The fevered response to the latest loopy Paula Abdul episode, where she judged a phantom performance, just goes to show how “American Idol” continues to dominate television in its seventh season.
Yet while “Idol” is still a hit, it’s no longer necessarily hip.
You can hear it in the lack of enthusiasm in 14-year-old Katharine Bohrs’ voice.
“Last year I was really into it, and the year before that,” said the high school freshman from Brookline, Mass. “This year in the beginning I was, but then track started up and I have a lot of homework. It’s two hours long and I don’t have the time.”
She used to watch regularly with a friend. Now her friend records it and watches only occasionally, Bohrs said.
Statistics back up the anecdote. Audience declines for “American Idol” are steepest among youthful viewers, the people who set the pop culture agenda and are most likely to buy music made by the show’s winners. These are not the people you want to turn off.
Making historyMake no mistake, “American Idol” is still the biggest thing on television. It is the reason why Fox will end the TV season later this month as the nation’s most-watched network for the first time in history.
The show is averaging 28.7 million viewers this year, according to Nielsen Media Research. That’s down 7 percent from the nearly 31 million viewers who watched last year. It’s also typical — maybe better than typical: in this writers strike-marred season, “CSI: Crime Scene Investigation” has shed 19 percent of its viewers, “Grey’s Anatomy” is down 20 percent and “Survivor” is off 9 percent from last spring’s edition.
“We’re not in denial that the ratings are down,” said Preston Beckman, Fox’s chief scheduling executive. “There are things that we can control and there are things that we can’t control. I defy anyone to show you a hit show that has been on for seven seasons that is at the level this one is on relative to where it started.”
Among women aged 18 to 34, the “American Idol” audience has slipped 18 percent this year. Isolate teenagers 12-to-17, and the drop is 12 percent.
The median age of an “American Idol” viewer, once in the mid-30s, is now up to 42, Nielsen said.
And — horror of horrors — viewership is actually UP this season among people aged 50 and over. Those are the folks many television tastemakers pretend don’t exist.
‘It’s completely repetitive’At the beginning of “American Idol,” contestants like winner Kelly Clarkson seemed more sincere and devoted to their singing, said Chrissy Will, 16, a resident of California’s suburban Orange County. Now they seem more focused on publicity and fame, she said.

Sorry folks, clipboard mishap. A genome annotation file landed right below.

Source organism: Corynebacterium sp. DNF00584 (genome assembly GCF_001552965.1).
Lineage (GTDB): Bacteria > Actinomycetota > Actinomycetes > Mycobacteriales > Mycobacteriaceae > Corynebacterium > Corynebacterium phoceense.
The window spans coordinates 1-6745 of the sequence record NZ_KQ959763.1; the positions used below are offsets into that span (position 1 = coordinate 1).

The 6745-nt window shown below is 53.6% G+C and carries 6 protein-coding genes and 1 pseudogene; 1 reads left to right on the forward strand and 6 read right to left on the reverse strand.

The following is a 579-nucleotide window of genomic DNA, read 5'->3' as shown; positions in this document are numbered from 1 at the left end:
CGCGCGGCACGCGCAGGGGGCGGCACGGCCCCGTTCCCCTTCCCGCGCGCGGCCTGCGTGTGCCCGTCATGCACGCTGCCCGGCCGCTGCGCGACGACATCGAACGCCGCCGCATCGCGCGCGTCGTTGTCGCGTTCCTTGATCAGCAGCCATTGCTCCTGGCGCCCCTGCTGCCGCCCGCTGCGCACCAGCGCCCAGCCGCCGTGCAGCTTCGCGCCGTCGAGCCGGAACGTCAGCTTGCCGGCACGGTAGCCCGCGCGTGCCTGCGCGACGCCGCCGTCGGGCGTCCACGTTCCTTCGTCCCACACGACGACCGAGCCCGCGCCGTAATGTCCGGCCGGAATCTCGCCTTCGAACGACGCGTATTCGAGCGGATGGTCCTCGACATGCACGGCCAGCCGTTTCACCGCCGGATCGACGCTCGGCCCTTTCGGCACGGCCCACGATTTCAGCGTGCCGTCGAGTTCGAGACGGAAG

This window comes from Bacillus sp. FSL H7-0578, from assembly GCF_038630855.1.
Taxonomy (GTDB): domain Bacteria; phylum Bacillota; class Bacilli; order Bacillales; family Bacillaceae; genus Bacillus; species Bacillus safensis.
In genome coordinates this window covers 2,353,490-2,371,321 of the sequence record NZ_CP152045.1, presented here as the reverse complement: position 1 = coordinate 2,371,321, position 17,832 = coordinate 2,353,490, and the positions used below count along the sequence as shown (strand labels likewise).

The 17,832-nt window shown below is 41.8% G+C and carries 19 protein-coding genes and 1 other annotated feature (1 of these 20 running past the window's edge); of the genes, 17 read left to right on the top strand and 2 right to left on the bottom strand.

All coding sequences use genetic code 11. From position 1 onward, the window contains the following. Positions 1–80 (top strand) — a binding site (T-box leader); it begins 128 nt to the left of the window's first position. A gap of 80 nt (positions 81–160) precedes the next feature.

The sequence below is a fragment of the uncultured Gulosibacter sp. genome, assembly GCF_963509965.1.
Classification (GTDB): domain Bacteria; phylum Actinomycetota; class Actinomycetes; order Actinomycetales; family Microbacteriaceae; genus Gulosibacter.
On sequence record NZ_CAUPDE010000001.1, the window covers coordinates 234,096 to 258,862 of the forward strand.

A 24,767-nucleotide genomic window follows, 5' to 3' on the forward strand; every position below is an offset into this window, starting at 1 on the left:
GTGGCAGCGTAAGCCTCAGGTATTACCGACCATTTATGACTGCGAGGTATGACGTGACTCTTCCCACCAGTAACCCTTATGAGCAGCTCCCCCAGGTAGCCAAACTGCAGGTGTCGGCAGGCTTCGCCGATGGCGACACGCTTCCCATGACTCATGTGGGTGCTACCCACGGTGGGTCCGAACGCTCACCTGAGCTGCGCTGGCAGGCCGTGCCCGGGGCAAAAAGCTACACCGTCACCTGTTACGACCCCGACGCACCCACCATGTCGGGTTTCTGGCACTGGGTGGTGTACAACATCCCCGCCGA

“It’s completely repetitive,” Will said. “It’s the same thing as the year before.”
Her friend, Tina Oram, 17, said “Idol” now seems boring and over-promoted. She’s more interested in watching dance contests (ABC’s “Dancing With the Stars” is up in the ratings this season.)
“You can’t not put your heart into dancing,” she said.
Shows focused on the music of Neil Diamond and Andrew Lloyd Webber may also not have been the most youth-friendly choices. But no level of targeted mentoring can trump up the talent.
“The talent this year I don’t think is as great as it has been,” said Steve Rifkin, rap impresario and founder of Loud Records. “You’re not going to hit a home run every year. I still think it’s the most powerful show on TV.”
Clarkson, Carrie Underwood, Clay Aiken and Chris Daughtry set standards for “American Idol” contestants that are hard to top; last year’s winner Jordin Sparks has had two radio hits, but so-so record sales. This year has lacked a breakout personality, even in a negative sense. Fans won’t soon forget Sanjaya Malakar.
Lacking personalityAs for this year’s contestants, Bohrs, from Massachusetts, just seems disinterested.
“I’ve only watched half the season so far so I don’t know the contestants as well as I did last year,” she said. “Last year I felt like I knew them personally and not this season.”
Comments like that will likely drive Mike Darnell nuts. The chief of Fox’s alternative programming said one of the biggest efforts in the show this year was to try to make the contestants people that the audience felt they knew.
Fox has several theories about the ratings slip this year, foremost that it would have been unusual for it NOT to slip. The writers strike, even though it didn’t affect “American Idol” specifically, siphoned interest from TV in general, Darnell said. Young people are most likely to try new technologies, taking away from time spent in front of the TV, he said.
“You can always do things to get younger viewers back,” Beckman said. “I don’t think you have lost them forever.”
Darnell pointed to MTV for the example it set in making itself over several times to appeal to generations of viewers who never heard of Martha Quinn.
“American Idol” needs no such overhaul. But the slippage has been noted and will be responded to, said the Fox executives.
“We’ve never been apathetic about the show, nor have the producers,” Darnell said. “Every year there have been changes.”